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Homecoming prep

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Cemetery clean-up paves way for celebration

By Cheri Harris

Preserving and sharing family history was at the heart of a cemetery cleanup day Saturday at Pine Grove Baptist Church Cemetery in the Sycamore community southwest of Greensboro.

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Cyndi Hindman Proctor and her husband, Joey; the Rev. John Forsman, who pastors Pine Grove; long-time member Frances Cook; along with other volunteers including Cyndi’s sister, Lisa Rowell and her husband, Ty, were at the cemetery, armed with rakes, chainsaws and plenty of gumption.

Back at the church, the other part of the crew was at work getting lunch ready.

The goal for the first of two planned cleanup days was to prepare the cemetery for the church’s annual homecoming, which is held traditionally on the fourth Sunday in May.

Before the church service starts, those attending the church service walk to the cemetery, where the pastor gives a short memorial address while children place flowers at all of the graves, some of which date back to the late 19th century.

Cyndi said this is a long-standing tradition at the church.

Cook said she has been a member of the church since she moved to Gadsden County in 1956.

“We were doing it then,” she said.

Yvonne Hindman, Cyndi and Lisa’s mother and the undisputed matriarch of the church, said that tradition was also going on when she was a child.

“When I was younger we didn’t buy flowers,” the 79-year-old said. “All the women in the community took them from their yards.”

Yvonne’s late husband, James, was a long-time deacon of the church. So was Yvonne Hindman’s father, James “Bud” Shepard.

Cyndi said up until two years ago when her father died, he had always taken care of the cemetery grounds.

During the cleanup, John Eubanks, who now lives in Palatka, arrived at the cemetery with his son, Bryan. John Eubanks came to visit family graves, including his parents.  He recalled as a child traveling to Pine Grove church through the woods on a mule and wagon with his mother, who was blind. He said one of his forbears buried there, Shepard McLane, was a farmer and former preacher at Pine Grove.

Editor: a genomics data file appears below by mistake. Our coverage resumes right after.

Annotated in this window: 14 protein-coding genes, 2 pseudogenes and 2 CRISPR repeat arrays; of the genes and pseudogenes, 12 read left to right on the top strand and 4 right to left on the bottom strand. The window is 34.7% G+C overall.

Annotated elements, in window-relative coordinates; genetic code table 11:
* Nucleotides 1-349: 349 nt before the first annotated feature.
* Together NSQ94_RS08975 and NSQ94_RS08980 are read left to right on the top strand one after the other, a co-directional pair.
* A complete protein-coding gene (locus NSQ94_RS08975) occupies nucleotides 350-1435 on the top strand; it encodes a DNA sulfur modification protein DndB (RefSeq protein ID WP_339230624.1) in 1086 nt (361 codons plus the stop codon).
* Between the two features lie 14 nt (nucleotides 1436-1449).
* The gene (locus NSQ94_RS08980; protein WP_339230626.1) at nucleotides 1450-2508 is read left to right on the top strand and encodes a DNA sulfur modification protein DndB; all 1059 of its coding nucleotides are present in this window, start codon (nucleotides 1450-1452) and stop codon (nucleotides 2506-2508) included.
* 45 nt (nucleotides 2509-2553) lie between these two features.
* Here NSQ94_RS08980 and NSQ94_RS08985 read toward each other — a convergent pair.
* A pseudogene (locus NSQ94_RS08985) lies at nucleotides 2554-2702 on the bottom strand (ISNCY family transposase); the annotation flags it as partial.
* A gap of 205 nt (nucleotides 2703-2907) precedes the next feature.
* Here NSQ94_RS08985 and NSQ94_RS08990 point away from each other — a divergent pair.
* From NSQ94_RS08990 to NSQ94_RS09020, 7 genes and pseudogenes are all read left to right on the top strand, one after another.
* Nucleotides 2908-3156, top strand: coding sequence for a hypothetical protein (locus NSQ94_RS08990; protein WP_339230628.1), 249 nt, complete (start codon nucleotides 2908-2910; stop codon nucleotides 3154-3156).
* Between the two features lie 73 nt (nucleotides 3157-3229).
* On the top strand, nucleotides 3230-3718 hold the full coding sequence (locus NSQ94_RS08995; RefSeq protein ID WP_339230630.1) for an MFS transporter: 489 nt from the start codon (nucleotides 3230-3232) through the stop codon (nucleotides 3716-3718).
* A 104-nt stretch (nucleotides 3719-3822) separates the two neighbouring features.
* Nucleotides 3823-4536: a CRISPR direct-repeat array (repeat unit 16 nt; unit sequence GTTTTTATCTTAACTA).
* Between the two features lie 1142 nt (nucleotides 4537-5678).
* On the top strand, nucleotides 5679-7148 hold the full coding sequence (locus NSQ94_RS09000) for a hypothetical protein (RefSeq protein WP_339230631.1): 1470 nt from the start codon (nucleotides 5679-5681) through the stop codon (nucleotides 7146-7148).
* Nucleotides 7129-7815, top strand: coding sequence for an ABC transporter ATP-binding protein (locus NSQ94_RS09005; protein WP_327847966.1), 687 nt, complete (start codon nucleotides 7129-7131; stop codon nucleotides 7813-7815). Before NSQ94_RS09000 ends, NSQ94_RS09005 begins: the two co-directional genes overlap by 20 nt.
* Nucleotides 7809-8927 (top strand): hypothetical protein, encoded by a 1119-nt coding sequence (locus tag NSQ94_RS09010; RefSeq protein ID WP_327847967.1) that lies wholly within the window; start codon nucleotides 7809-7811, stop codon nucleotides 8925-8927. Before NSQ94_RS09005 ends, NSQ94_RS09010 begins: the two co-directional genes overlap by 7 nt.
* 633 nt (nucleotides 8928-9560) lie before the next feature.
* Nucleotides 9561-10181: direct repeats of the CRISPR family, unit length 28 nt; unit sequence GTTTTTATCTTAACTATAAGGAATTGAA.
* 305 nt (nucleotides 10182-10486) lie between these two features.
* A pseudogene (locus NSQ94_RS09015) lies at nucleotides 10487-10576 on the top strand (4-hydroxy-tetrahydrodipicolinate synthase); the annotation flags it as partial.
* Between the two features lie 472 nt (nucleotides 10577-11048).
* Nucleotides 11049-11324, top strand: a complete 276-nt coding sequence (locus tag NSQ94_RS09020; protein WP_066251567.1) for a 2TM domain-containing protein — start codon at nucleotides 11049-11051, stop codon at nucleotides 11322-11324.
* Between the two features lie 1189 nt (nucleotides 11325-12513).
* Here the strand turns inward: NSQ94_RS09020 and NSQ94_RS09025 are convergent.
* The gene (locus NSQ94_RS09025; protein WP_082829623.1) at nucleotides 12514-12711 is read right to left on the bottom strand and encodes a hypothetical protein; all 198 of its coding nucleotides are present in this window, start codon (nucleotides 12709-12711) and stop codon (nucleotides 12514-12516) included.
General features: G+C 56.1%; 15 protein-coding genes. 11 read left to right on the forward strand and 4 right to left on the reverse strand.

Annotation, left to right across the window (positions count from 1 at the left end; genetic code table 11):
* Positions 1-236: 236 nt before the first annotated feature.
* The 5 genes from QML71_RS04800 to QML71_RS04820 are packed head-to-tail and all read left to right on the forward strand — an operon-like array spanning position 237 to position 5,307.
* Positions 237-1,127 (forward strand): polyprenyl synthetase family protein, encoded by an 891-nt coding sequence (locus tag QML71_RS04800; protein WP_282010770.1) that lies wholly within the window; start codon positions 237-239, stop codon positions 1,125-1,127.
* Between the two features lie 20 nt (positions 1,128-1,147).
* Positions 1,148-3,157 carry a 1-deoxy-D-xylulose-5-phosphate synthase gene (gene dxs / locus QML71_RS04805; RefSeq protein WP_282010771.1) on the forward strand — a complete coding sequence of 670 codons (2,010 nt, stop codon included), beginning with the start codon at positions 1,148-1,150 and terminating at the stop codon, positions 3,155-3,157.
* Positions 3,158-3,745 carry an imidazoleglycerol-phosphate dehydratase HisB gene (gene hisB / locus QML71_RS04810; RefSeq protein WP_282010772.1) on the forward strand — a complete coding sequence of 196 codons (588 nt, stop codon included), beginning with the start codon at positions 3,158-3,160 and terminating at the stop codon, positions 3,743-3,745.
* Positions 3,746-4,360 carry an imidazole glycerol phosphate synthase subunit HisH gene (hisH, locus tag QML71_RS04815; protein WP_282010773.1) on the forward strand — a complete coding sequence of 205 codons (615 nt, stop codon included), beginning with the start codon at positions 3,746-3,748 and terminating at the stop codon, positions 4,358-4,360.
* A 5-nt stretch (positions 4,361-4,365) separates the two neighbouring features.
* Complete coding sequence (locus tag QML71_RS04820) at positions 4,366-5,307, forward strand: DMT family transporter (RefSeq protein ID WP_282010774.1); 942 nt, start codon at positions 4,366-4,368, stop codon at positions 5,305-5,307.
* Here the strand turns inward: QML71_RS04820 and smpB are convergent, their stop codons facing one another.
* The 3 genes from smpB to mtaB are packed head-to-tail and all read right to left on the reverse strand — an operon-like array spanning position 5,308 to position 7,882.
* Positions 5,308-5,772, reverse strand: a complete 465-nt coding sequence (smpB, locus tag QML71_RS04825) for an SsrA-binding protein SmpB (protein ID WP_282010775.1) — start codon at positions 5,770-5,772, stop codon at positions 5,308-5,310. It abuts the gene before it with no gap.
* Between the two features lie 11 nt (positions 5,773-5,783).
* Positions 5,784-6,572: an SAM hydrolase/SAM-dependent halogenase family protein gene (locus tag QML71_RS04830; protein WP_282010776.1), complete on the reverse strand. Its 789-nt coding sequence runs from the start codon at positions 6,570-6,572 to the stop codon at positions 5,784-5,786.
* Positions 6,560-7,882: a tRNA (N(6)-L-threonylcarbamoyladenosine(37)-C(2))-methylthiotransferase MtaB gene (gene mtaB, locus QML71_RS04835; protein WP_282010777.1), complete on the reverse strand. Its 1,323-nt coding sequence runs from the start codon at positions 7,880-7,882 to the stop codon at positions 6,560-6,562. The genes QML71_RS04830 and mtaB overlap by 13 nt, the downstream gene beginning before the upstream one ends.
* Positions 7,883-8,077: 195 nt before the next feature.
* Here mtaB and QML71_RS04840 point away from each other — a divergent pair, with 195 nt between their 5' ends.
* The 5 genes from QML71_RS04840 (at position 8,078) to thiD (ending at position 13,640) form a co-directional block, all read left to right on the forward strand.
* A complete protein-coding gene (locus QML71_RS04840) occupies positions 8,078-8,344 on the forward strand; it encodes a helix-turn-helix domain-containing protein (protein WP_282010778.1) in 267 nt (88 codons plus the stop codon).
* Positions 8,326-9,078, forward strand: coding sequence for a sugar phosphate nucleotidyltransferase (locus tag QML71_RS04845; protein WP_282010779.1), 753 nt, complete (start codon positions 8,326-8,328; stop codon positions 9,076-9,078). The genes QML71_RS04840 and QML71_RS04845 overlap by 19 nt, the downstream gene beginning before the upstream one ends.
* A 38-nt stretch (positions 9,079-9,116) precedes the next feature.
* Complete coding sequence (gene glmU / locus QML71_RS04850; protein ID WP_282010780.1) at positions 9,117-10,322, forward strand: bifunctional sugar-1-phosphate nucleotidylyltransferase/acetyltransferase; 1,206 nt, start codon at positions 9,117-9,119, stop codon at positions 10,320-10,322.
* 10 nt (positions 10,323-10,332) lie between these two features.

Yvonne Hindman said Pine Grove Church dates back to 1905, according to church records, though the congregation probably existed before that, served by a circuit-riding preacher.

For many years the church also operated a school.

“My parents went to school there, and my aunt was a teacher there. It was a pine log building,” she said.

When she attended the church’s school, she said the log building was no longer standing but she remembers playing on the logs.

The current church was built in 1972. She said the building it replaced now sits just across the Gadsden County line in Leon County near the Ochlockonee River, where it is still used as a house of worship.

Forsman said the homecoming service starts at 11 a.m. Sunday, May 27.

“Tell them the preacher invited all of them to come,” he said.

Cheri Harris can be reached at editor@gadcotimes.com.

 

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